What the costly treatment entails
Lecanamab costs roughly $26,500 a year, according to drugmakers Eisai and Biogen.
After the FDA granted approval, Medicare broadened coverage to include most of that cost for beneficiaries, though many patients are still left with copays that will cost thousands annually.
Some private insurers are not yet covering the drug, saying they still consider it experimental and are not convinced the benefits outweigh the risks.
Treatment involves intravenous injections every two weeks. Patients also have to get regular tests to monitor for serious side effects, including brain swelling and brain bleeds. That can involve MRIs or spinal taps known as lumbar punctures.
Patients might struggle to find providers in their communities who can manage this treatment, and those additional procedures add costs.
All of that has kept Lisa Dawson’s husband, Chris, from getting the drug.
“It's just very time-consuming, and I'm still working full time, he's still working, so it's definitely a barrier, said Dawson, 53, a nurse who lives in Clearwater.
A procedure known as a PET scan confirmed Chris Dawson, 66, had Alzheimer’s five months ago. He said he knows time is of the essence, but they are still processing the diagnosis and exploring treatment options.
“You’ve just got to come to terms with it is all, and do the best you can,” he said.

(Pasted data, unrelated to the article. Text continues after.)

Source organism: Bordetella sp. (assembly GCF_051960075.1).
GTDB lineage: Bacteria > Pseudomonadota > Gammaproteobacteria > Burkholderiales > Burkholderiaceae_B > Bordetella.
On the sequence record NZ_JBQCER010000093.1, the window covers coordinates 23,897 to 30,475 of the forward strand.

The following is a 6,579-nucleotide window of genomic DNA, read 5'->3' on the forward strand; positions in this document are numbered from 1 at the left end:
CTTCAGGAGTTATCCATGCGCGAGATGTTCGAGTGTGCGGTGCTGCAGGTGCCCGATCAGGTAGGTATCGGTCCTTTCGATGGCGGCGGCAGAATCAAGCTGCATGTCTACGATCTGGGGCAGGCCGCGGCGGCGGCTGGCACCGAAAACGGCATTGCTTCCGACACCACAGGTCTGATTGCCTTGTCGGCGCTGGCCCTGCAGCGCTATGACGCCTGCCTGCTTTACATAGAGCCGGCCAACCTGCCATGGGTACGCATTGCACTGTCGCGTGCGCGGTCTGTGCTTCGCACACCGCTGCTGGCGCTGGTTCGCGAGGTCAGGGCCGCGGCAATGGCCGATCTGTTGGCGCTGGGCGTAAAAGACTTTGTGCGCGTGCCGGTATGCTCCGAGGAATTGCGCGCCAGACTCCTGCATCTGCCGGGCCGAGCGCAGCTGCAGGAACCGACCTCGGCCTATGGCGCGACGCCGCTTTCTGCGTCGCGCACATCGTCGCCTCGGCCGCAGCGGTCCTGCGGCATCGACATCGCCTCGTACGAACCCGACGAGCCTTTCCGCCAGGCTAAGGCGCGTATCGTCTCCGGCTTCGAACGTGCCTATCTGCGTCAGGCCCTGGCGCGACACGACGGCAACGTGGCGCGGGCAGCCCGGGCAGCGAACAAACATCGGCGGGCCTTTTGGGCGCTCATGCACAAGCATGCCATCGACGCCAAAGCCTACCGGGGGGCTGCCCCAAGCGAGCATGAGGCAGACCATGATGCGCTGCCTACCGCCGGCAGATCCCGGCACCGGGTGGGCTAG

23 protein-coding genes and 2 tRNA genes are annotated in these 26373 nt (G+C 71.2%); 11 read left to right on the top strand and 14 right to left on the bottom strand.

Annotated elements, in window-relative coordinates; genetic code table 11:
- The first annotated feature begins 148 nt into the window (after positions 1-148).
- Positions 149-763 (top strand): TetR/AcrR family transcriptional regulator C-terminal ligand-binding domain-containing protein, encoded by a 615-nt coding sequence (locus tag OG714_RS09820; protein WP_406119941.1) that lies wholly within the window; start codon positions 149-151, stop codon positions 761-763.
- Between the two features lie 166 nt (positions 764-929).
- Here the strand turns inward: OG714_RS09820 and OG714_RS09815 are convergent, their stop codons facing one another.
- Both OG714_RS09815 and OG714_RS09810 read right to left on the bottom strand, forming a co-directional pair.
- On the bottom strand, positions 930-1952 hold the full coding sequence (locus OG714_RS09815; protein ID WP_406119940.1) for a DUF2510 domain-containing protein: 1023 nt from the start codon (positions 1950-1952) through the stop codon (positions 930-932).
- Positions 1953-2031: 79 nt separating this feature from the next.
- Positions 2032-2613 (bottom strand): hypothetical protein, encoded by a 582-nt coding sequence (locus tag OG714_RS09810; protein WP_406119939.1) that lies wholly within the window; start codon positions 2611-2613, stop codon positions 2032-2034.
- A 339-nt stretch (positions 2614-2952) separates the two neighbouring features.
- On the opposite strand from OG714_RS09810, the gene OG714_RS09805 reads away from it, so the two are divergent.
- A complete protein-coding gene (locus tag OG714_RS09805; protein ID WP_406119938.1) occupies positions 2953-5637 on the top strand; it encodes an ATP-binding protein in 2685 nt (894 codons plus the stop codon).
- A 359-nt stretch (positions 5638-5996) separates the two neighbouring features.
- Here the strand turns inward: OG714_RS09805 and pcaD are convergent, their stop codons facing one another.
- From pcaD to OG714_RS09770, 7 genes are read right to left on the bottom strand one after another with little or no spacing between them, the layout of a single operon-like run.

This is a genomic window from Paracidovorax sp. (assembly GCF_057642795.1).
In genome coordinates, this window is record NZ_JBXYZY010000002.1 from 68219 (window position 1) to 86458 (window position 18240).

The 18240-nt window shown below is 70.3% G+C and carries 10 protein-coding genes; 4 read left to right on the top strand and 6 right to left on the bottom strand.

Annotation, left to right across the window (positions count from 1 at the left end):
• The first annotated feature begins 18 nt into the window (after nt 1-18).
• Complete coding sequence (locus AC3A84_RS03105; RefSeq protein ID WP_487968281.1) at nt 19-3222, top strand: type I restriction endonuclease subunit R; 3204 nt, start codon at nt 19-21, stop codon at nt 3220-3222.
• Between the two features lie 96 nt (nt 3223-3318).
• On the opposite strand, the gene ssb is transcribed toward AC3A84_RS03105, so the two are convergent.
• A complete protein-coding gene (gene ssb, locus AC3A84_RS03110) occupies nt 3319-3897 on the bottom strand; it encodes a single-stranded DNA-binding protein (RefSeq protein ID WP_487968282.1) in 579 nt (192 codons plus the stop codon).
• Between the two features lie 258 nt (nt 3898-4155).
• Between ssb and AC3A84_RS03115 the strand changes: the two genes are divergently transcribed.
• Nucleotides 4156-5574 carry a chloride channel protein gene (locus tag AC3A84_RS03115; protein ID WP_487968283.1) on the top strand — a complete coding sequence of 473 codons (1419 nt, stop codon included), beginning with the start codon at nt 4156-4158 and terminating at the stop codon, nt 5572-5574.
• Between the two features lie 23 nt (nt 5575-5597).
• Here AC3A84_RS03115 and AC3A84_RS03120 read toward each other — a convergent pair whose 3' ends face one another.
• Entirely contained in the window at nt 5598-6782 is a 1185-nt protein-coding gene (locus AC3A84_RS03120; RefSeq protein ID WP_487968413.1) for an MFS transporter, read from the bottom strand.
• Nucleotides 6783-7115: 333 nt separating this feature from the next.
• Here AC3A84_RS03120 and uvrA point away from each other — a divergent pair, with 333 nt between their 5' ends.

Dawson, who is self-employed as a contractor and painter, is on his wife’s health insurance as a dependent because he preferred that to enrolling in Medicare. They are unsure of whether he would switch if it meant he could get coverage for Lecanamab.
As the couple continues to learn more about the disease and get involved in support groups, Dawson said he’ll also keep working and playing music with his band to stay sharp while he can.
Other treatments on the horizon
The benefits of Lecanamab may be limited at the moment, but families at the walk said they hope the drug and others that have recently emerged lead to more effective Alzheimer’s treatments.
A similar drug known as donanemeb could get FDA approval by the end of this year. Drugmaker Eli Lilly applied for full approval this summer and awaits a decision as the treatment continues phase III clinical trials.
Like lecanamab, donanameb is a monoclonal antibody that can remove beta-amyloid from the brain. A recent study showed it slowed the progression of Alzheimer’s by about 35%, which outperforms the 27% lecanamab achieved in its own research.
Caregivers at the Walk to End Alzheimer’s said they believe the future looks brighter for families and patients.
“It's giving me hope to one day see a cure in my lifetime so others aren't affected by this terrible disease,” said Karisa Reilly, who works at American House, a senior living community in St. Petersburg.
Organizers say Saturday’s event raised nearly $162,000 for care, support and research through the Alzheimer's Association Florida Gulf Coast Chapter.
At the national level, the association is investing more than $360 million in over 1,000 projects in 53 countries.
Families in need of support can call the Alzheimer's Association 24/7 helpline at 1-800-272-3900 and find more resources online.